Facebook held it’s initial public offering (IPO) on May 18, 2012. This IPO was one of the biggest in technology, and the biggest in internet history, with a peak market capitalisation of over $104billion. For many years Mark Zuckerberg had been unwilling to float the company and resisted a number of buyout opportunities for Facebook since it’s founding in 2004. The company had continued to remain private up until this point but was forced to go public after the number of internal private investors reached 500. The target valuation for the share in May was sitting somewhere between $28 and $35, and continued to increase to $34 to $38 per share. High demand from retail investors encouraged them to decide on a high selling price of $38 per share. Everything was set up and ready to go. The next series of events however have been described as nothing but disastrous for the company…
Firstly the Nasdaq suffered a computer malfunction during the first few hours of the IPO leading to tens of millions of dollars in trades being wrongly placed. An article by the New York Times (2012) states that it is almost beyond belief that a major stock exchange could fail so badly during one of the most publicized I.P.O.s in history.
The biggest killer though was the huge decline in the share price within the first month. After the first week, Facebook’s stock was more than 17 percent below its $38 offering price. It is now sitting at roughly $22 per share. I don’t know about you, but I wouldn’t be a happy camper if I had invested in the stock…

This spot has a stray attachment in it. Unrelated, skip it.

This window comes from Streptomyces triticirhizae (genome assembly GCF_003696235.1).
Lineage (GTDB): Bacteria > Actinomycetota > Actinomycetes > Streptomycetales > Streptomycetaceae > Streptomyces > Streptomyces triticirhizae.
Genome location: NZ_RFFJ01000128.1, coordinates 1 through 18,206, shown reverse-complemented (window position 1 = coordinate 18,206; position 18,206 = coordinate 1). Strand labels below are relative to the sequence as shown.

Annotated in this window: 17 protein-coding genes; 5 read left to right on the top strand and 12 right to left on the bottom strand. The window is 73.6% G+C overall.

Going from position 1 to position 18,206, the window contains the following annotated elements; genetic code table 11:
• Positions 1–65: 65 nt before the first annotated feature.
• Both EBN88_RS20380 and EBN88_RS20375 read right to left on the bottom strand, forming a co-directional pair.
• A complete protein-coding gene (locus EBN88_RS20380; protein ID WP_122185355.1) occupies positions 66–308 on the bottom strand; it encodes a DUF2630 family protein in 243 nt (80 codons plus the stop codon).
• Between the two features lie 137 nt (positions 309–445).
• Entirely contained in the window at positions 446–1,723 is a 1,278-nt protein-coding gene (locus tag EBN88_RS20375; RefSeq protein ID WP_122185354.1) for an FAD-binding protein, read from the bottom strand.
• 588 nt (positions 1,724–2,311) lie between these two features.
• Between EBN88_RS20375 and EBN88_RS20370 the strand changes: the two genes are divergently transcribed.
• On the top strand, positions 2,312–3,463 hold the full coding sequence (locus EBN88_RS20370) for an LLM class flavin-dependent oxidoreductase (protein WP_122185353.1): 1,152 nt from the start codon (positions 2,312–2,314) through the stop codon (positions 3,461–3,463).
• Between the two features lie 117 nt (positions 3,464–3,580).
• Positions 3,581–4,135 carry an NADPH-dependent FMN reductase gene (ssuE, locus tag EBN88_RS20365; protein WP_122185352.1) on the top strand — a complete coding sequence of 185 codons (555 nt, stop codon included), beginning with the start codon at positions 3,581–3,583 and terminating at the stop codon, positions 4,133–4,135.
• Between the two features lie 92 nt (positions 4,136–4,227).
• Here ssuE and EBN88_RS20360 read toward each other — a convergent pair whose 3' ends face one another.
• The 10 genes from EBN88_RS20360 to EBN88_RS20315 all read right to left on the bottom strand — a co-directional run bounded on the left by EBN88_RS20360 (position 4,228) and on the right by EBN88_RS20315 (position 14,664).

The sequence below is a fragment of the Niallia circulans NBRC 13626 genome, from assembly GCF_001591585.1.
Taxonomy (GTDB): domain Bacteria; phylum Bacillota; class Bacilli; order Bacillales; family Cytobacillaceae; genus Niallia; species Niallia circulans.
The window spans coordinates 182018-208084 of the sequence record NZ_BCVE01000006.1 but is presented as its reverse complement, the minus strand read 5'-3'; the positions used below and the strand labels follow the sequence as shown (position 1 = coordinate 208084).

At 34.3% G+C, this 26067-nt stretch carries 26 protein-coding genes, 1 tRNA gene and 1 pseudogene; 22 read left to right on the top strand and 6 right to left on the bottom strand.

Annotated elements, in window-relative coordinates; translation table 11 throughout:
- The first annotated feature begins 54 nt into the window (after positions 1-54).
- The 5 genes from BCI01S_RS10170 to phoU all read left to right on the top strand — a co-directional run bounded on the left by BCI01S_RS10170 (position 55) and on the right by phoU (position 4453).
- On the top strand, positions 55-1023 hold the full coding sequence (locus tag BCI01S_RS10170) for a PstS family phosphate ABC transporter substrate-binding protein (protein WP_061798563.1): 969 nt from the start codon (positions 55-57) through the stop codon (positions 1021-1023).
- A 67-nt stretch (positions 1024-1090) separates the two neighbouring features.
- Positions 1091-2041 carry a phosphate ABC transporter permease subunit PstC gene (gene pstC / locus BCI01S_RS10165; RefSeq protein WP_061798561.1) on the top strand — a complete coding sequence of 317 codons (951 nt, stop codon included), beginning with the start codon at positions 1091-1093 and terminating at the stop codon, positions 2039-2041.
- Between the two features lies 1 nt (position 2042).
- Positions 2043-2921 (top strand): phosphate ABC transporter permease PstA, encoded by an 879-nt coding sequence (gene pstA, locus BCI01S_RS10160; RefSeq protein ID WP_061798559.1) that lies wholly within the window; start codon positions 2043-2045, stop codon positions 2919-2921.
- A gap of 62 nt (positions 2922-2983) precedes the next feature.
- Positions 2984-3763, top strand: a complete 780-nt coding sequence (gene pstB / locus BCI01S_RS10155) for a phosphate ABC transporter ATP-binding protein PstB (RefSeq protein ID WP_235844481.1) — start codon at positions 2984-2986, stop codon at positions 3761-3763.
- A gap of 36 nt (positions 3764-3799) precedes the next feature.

Facebook now have a new set of challenges to deal with:
- How they deal with the negative PR of the disastrous IPO. The company raised $16billion in capital at the expense of many eager investors who bought into the hype. How many mum and dad investors wanting to ride the tech boom would have lost out? Not only that. Early investors such as the venture capital firm Accel Partners are selling an unusually high number of shares as well as Goldman Sachs selling about half of its stake – far more then the firm initially planned.
- How they manage their users needs and shareholder needs in unison? Who is more important? An article by Bloomberg Businessweek (2012) suggests that Facebook will have to ‘annoy their users to justify their valuation’. Bottom line. Facebook need to boost revenues and the only two ways to do this are to either find more places to advertise or to further promote their digital currency; Facebook credits which users use to buy virtual goods. Either of the two will however require users to be constantly bombarded by the two to increase revenues.
- How do they continue to build revenue when almost 80% of Facebook usage is now done on mobile devices? I don’t know if any of you have realized this but if you have recently downloaded the new update for the Facebook app you will see that it gives users significantly less features. You are now unable to upload albums or tag photos and I’m sure there are a variety of other things they have removed. I can only assume that this is a pledge to try to get people back to using the site on their computers? To me this is a really obvious way of showing that increasing shareholder revenue is more important then user needs and I’m sure I am not the only one..
It will be really interesting to see how Facebook goes about managing these above challenges. How do you see it playing out?